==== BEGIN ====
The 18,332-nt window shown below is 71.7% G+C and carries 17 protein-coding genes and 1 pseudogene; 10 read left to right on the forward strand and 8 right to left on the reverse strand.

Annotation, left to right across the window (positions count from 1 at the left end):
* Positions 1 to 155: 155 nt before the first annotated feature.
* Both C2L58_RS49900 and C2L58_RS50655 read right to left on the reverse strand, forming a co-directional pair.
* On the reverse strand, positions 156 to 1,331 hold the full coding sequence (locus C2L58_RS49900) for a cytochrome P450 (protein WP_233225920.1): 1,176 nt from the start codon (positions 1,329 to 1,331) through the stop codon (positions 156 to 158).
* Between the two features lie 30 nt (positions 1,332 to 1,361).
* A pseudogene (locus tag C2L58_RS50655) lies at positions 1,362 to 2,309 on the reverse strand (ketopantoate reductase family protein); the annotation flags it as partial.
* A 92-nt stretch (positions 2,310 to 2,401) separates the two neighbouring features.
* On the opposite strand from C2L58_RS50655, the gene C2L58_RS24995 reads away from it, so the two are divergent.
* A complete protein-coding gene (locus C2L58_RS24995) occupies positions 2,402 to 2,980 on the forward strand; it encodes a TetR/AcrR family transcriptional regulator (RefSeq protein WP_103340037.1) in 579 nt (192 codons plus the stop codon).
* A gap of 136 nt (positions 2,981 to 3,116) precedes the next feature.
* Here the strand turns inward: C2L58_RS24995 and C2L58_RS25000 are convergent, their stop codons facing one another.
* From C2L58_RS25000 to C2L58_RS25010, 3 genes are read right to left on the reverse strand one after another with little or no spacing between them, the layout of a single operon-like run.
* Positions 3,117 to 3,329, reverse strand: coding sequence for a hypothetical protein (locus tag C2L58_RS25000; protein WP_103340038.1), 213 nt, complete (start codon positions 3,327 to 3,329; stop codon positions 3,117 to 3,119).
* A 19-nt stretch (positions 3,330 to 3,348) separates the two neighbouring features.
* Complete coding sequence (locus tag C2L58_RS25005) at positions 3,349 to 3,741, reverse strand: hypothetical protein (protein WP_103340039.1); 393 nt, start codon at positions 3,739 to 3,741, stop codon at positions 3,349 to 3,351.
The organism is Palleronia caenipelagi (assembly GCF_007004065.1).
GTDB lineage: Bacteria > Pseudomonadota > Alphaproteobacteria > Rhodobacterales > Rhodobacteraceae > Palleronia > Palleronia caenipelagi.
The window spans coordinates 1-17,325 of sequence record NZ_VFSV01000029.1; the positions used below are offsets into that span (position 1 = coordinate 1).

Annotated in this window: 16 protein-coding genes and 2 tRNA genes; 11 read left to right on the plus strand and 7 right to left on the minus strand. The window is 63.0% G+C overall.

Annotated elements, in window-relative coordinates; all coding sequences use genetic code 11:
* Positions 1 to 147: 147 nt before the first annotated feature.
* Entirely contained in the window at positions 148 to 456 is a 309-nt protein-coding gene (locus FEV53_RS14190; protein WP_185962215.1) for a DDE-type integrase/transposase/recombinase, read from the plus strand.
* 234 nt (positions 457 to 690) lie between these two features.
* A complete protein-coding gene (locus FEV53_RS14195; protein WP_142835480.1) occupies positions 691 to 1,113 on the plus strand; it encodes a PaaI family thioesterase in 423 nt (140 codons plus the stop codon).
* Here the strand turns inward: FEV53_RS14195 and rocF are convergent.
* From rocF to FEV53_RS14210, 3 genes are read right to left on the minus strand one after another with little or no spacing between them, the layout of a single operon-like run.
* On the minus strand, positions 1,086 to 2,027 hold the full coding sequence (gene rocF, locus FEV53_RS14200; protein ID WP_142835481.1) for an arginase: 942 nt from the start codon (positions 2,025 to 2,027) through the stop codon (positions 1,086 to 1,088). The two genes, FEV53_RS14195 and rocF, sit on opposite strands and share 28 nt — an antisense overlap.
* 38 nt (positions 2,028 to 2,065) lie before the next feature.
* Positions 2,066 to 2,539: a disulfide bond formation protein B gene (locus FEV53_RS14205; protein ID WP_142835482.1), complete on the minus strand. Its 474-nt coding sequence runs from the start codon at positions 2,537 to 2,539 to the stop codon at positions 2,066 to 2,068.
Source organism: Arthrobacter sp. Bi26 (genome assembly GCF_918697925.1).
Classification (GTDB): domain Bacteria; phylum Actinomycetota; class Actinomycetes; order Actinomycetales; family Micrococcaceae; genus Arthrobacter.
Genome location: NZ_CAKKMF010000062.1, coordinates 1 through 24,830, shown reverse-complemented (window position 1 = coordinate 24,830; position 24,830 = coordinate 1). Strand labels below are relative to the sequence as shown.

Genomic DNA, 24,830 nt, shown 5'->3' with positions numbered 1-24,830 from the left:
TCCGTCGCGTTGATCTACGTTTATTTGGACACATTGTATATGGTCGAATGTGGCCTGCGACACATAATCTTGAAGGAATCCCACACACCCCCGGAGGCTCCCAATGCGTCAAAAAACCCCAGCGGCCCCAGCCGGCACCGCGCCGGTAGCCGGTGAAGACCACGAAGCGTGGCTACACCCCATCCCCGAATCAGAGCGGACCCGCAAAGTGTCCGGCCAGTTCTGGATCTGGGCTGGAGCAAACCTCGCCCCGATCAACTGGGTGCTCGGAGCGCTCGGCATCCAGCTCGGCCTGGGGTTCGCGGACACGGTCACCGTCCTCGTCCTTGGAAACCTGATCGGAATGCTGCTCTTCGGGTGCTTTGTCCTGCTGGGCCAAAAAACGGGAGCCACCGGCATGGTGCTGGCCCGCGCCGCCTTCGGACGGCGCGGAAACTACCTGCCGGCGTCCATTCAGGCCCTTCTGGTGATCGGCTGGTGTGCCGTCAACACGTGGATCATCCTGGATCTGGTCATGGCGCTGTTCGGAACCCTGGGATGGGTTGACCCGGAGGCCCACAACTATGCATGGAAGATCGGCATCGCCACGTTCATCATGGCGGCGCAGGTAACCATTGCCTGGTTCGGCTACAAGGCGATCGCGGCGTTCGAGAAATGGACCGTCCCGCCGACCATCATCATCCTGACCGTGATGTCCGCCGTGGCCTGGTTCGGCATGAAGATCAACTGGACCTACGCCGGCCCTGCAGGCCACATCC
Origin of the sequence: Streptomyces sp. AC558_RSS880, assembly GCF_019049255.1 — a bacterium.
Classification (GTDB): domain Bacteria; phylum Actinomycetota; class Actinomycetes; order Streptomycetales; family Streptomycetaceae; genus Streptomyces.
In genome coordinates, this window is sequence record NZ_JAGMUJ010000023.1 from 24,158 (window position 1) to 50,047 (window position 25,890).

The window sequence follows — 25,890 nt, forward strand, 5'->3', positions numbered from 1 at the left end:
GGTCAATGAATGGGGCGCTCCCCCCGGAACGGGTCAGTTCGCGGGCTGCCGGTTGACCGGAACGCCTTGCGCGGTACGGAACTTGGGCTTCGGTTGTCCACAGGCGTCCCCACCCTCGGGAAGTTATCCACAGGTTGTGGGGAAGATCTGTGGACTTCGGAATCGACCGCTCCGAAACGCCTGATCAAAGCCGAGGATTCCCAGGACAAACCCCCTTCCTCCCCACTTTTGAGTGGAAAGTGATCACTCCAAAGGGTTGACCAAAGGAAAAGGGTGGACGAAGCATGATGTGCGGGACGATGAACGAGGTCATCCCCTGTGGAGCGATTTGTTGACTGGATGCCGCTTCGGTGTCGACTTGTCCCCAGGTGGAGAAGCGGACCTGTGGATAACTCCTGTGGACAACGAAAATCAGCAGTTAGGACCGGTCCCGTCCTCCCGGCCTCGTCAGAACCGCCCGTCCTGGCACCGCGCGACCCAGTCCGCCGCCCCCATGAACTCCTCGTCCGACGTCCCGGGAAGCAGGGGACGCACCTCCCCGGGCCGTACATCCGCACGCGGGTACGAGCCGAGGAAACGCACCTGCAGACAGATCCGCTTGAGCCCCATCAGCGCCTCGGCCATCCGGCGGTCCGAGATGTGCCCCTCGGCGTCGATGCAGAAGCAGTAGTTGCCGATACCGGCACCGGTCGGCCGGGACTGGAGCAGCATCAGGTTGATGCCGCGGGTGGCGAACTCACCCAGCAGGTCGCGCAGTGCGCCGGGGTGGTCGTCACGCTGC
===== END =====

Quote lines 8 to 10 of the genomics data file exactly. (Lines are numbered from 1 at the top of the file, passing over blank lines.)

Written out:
* A 92-nt stretch (positions 2,310 to 2,401) separates the two neighbouring features.
* On the opposite strand from C2L58_RS50655, the gene C2L58_RS24995 reads away from it, so the two are divergent.
* A complete protein-coding gene (locus C2L58_RS24995) occupies positions 2,402 to 2,980 on the forward strand; it encodes a TetR/AcrR family transcriptional regulator (RefSeq protein WP_103340037.1) in 579 nt (192 codons plus the stop codon).